• I Don’t Feel At Home In This World Anymore
  • The Florida Project
  • Okja
  • Kong: Skull Island
  • Thor: Ragnarok
  • Get Out
  • Blade Runner 2049
  • Guardians of the Galaxy Vol. 2
  • It


  • Legion
  • Trial and Error
  • Dear White People
  • Crazy Ex Girlfriend Season 3
  • Master of None Season 2
  • You’re The Worst Season 3
  • American Gods
  • Catastrophe Season 3
  • Better Things Season 2
  • The Good Place Season 2
  • GLOW
  • American Vandal
  • BoJack Horseman Season 3
  • Big Mouth
  • The Katering Show
  • Rick & Morty Season 3
  • Please Like Me
  • Crashing


  • Mount Eerie – A Crow Looked At Me
  • The National – Sleep Well Beast
  • LCD Soundsystem – Self Titled
  • Father John Misty – Fear Fun
  • Vince Staples – Big Fish Theory
  • SZA – Ctrl
  • Kelela – Take Me Apart
  • Jlin – Black Origami
  • Kendrick Lamar – DAMN.
  • Sylvan Esso – What Now
  • Fever Ray – Plunge
  • Zola Jesus – Okovi
  • LCD Soundsystem – American Dream
  • St Vincent – Masseduction
  • Fleet Foxes – Crack Up
  • Father John Misty – Pure Comedy
  • Run The Jewels – Run The Jewels 3
  • Lorde – Melodrama
  • Grizzly Bear – Painted Ruins
  • Neil Cicierega – Mouth Moods

Comedy Specials

  • Vir Das – Abroad Understanding
  • Rory Scovel Tries Stand-Up For The First Time
  • Patton Oswalt – Annihilation
  • Hasan Minhaj – Homecoming King
  • Chris Gethard – Career Suicide

Comedians I saw

  • Chris Gethard
  • Chris Locke
  • Chris Robinson
  • Gina Yashere
  • Hari Kondabolu
  • Kyle Kinane
  • Liza Treyger
  • Max Silvestri
  • Morgan Murphy
  • Rory Scovel
  • Roy Wood Jr.
  • Sara Hennessey
  • Sasheer Zamata
  • W. Kamau Bell
  • John Mulaney

Video Games

  • Cuphead

I guess now you know what I did with my time.

How did I make it through that entire entry without using the portmanteau “Leongerie”?

For the first time in what feels like an eternity, I’ve got solid New Year’s plans. A big fancy do at a friend’s house. It’s gonna be a super classy affair, suits and dresses, champagne at midnight, people trying to pronounce hors d’oeuvres. All sorts of swank. That’s not the entirety of the party, however. There’ll be different levels (in multiple senses). The main floor will be all about dressing up and the basement plounge/private rooms will be for dressing down. Our finest intimate apparel (and possibly less). This sparked a thought that I haven’t been able to quash. Is there a male equivalent for lingerie?

Sure, there’s such a thing as nice underwear for guys. I’ve been systematically trying to cull my boring old cotton boxers for the past year or two. I’ve bought soft spandex blends, micro-modale and compression fabrics. All in the service of greater comfort. Sure, they look nicer, they usually have some kind of segmentation that I’ll guessing helps accentuates my assets, but the primary motivation has been comfort. They feel great. I’m sure good lingerie is comfortable, but I’m not sure that’s the greatest motivation for wearing it. Lingerie looks fancy, expensive, intricate. It’s supposed to be sexy apparel and I’m not sure that nice undies really stack up in the same fashion.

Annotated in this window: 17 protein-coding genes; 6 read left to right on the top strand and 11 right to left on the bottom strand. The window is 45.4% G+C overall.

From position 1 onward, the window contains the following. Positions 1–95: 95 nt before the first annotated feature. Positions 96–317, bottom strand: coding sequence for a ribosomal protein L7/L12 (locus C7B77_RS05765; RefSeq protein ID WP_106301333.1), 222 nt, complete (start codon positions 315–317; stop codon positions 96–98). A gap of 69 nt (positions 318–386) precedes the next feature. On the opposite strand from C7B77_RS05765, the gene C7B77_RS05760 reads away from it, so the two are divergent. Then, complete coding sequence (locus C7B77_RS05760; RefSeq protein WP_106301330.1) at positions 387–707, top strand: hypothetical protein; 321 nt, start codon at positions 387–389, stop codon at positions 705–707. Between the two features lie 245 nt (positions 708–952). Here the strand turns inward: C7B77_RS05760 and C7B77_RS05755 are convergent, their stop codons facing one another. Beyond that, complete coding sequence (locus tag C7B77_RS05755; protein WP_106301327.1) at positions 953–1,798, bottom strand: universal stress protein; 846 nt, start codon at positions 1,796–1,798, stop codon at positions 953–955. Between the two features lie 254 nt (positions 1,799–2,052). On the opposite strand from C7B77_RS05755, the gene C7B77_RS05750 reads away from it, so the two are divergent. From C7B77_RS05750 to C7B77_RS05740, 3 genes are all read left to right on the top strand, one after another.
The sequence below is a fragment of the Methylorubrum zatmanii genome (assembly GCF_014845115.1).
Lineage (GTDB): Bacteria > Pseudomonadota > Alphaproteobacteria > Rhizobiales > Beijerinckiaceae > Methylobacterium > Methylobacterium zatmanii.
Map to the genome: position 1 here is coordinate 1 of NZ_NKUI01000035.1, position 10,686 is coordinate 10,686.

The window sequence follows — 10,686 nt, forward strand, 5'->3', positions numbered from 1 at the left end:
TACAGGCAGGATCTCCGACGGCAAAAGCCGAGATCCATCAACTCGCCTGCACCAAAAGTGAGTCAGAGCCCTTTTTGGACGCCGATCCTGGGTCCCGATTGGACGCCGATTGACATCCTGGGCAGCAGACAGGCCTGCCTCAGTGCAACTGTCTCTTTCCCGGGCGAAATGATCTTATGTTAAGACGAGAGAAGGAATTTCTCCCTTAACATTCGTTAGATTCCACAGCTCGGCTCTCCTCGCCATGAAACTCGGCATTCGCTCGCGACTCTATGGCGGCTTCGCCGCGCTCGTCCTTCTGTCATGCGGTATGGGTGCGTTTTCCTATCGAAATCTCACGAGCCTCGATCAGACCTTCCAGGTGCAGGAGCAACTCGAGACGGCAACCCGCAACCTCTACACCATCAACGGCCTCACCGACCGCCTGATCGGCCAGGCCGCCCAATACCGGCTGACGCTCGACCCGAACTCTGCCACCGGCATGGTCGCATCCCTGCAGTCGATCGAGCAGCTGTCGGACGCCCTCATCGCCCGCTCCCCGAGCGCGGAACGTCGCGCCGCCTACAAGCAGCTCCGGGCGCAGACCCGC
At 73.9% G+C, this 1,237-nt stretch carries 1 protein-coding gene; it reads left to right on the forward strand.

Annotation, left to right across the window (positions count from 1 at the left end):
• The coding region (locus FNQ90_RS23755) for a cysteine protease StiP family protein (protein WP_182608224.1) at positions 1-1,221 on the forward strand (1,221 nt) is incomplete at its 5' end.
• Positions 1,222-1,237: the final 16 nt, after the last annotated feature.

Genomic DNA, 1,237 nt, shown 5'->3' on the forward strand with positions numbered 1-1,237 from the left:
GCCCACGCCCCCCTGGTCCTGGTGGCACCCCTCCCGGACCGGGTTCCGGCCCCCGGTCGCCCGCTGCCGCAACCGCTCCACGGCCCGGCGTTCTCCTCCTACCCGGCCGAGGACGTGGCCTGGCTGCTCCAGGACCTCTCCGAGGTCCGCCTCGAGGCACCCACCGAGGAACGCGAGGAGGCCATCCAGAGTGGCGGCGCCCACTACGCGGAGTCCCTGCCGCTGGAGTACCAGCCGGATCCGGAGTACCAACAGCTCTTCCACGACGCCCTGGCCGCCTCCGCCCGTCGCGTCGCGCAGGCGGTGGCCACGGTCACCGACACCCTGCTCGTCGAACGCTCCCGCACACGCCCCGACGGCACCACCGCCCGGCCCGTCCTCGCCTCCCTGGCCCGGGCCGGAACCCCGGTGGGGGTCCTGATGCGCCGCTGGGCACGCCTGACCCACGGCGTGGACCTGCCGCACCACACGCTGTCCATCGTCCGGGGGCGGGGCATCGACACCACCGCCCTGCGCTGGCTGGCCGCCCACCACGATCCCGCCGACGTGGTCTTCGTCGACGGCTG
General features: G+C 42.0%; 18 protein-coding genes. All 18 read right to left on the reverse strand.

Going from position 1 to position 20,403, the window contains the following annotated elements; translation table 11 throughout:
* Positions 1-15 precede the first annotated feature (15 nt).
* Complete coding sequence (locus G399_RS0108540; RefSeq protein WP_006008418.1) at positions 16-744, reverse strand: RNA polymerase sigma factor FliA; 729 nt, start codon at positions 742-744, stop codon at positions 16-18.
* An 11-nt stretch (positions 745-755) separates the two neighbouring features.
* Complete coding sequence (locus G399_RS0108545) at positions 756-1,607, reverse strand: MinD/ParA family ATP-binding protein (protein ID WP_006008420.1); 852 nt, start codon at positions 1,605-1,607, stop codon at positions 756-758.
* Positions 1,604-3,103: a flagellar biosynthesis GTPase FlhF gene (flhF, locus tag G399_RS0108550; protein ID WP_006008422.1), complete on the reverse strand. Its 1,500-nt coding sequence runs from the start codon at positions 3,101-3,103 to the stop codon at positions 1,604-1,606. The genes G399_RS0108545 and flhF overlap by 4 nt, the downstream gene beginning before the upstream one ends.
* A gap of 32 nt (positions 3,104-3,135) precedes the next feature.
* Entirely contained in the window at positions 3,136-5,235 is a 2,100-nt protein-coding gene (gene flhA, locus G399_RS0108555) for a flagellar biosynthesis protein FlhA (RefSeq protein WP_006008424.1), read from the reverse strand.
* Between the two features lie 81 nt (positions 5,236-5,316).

I asked a friend for his opinion. He said perhaps some form of chest harness could be roughly equivalent. We thought about it some more and realised that wasn’t really the same. A harness is certainly intimate apparel and has sexual connotations, but it’s a more specific stream of sexual interest. Lingerie, while of course being greatly varied within the category, does have a catch all of sexy implication. Lacy, embroidered, shiny, what have you, it’s not quite the same as the specificity of bondage gear. Darn (though perhaps not. I can’t imagine woollen knickers inducing much in the way of lust).

The “why” seems incredibly obvious. Lingerie, as it was designed, fit into the male gaze at large. Women then (and frustratingly still in a widespread manner) were perceived as objects or commodities. Lingerie, then, was a way of making your “assets” more appealing (commodititties, as it were). It was for women to sex themselves up and snag a man, which in those days (when women were largely forbidden from the workforce) was one of few revenue streams available to them. Say it with me: We live in a patriarchal society. I’m in no way trying to imply that women these days are without agency, but we’re still influenced by societal foundations that teach women that their value is supplicant to men’s. It’s bullshit, and trying to unravel the dichotomy of lingerie as sexual empowerment or a tool of the male gaze is a minefield for a more thoughtful essay than this. Of course men can exist as sexual entities, but that’s more often tied to physicality, status and power. Skimpy undergarments are an afterthought.

In lieu of building a better body by Sunday, I think the answer is that sheer confidence would fit the atmosphere better than sheer garments. If I choose to visit an area of more intimate dress, to take comfort in myself rather than worrying about my lack of embroidered underwear. Male lingerie could be mere years away from the mainstream. With the societal loosening of strict gender conformity, who knows? Until then, I’ll hedge my bets and leave the grey cotton undies at home.

Maybe I just don’t like movies after all.